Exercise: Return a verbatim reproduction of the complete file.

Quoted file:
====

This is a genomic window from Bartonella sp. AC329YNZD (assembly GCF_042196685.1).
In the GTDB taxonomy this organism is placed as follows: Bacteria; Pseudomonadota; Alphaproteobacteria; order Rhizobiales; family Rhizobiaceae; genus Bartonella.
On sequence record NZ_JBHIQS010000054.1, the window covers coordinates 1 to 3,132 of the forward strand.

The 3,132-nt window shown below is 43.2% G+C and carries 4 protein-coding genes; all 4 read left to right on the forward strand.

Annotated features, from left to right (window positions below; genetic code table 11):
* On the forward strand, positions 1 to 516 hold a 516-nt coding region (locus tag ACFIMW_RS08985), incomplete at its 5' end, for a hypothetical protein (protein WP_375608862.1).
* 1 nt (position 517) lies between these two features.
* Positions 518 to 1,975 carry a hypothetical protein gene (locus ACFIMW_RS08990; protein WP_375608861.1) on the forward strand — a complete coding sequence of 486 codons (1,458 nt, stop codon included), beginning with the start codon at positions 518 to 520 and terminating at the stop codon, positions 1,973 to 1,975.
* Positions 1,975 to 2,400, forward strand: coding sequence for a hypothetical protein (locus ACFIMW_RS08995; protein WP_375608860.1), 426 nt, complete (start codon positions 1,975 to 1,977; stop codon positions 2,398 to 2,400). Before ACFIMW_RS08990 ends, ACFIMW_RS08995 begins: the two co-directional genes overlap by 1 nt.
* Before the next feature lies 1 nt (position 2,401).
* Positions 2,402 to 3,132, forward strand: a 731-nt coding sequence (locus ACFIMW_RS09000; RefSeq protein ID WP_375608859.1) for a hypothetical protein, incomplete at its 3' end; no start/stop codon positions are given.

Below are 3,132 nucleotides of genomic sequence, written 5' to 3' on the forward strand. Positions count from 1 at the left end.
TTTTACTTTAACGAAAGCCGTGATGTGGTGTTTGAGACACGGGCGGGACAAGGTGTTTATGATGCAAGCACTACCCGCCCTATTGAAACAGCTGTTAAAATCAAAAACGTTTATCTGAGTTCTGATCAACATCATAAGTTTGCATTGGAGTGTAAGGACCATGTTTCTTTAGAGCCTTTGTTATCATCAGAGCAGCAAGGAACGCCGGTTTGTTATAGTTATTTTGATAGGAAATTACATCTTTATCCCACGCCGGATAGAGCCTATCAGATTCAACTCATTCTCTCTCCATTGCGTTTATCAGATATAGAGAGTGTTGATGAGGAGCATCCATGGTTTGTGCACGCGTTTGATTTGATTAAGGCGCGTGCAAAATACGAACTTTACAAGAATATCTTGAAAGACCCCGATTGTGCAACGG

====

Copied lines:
This is a genomic window from Bartonella sp. AC329YNZD (assembly GCF_042196685.1).
In the GTDB taxonomy this organism is placed as follows: Bacteria; Pseudomonadota; Alphaproteobacteria; order Rhizobiales; family Rhizobiaceae; genus Bartonella.
On sequence record NZ_JBHIQS010000054.1, the window covers coordinates 1 to 3,132 of the forward strand.

The 3,132-nt window shown below is 43.2% G+C and carries 4 protein-coding genes; all 4 read left to right on the forward strand.

Annotated features, from left to right (window positions below; genetic code table 11):
* On the forward strand, positions 1 to 516 hold a 516-nt coding region (locus tag ACFIMW_RS08985), incomplete at its 5' end, for a hypothetical protein (protein WP_375608862.1).
* 1 nt (position 517) lies between these two features.
* Positions 518 to 1,975 carry a hypothetical protein gene (locus ACFIMW_RS08990; protein WP_375608861.1) on the forward strand — a complete coding sequence of 486 codons (1,458 nt, stop codon included), beginning with the start codon at positions 518 to 520 and terminating at the stop codon, positions 1,973 to 1,975.
* Positions 1,975 to 2,400, forward strand: coding sequence for a hypothetical protein (locus ACFIMW_RS08995; protein WP_375608860.1), 426 nt, complete (start codon positions 1,975 to 1,977; stop codon positions 2,398 to 2,400). Before ACFIMW_RS08990 ends, ACFIMW_RS08995 begins: the two co-directional genes overlap by 1 nt.
* Before the next feature lies 1 nt (position 2,401).
* Positions 2,402 to 3,132, forward strand: a 731-nt coding sequence (locus ACFIMW_RS09000; RefSeq protein ID WP_375608859.1) for a hypothetical protein, incomplete at its 3' end; no start/stop codon positions are given.

Below are 3,132 nucleotides of genomic sequence, written 5' to 3' on the forward strand. Positions count from 1 at the left end.
TTTTACTTTAACGAAAGCCGTGATGTGGTGTTTGAGACACGGGCGGGACAAGGTGTTTATGATGCAAGCACTACCCGCCCTATTGAAACAGCTGTTAAAATCAAAAACGTTTATCTGAGTTCTGATCAACATCATAAGTTTGCATTGGAGTGTAAGGACCATGTTTCTTTAGAGCCTTTGTTATCATCAGAGCAGCAAGGAACGCCGGTTTGTTATAGTTATTTTGATAGGAAATTACATCTTTATCCCACGCCGGATAGAGCCTATCAGATTCAACTCATTCTCTCTCCATTGCGTTTATCAGATATAGAGAGTGTTGATGAGGAGCATCCATGGTTTGTGCACGCGTTTGATTTGATTAAGGCGCGTGCAAAATACGAACTTTACAAGAATATCTTGAAAGACCCCGATTGTGCAACGG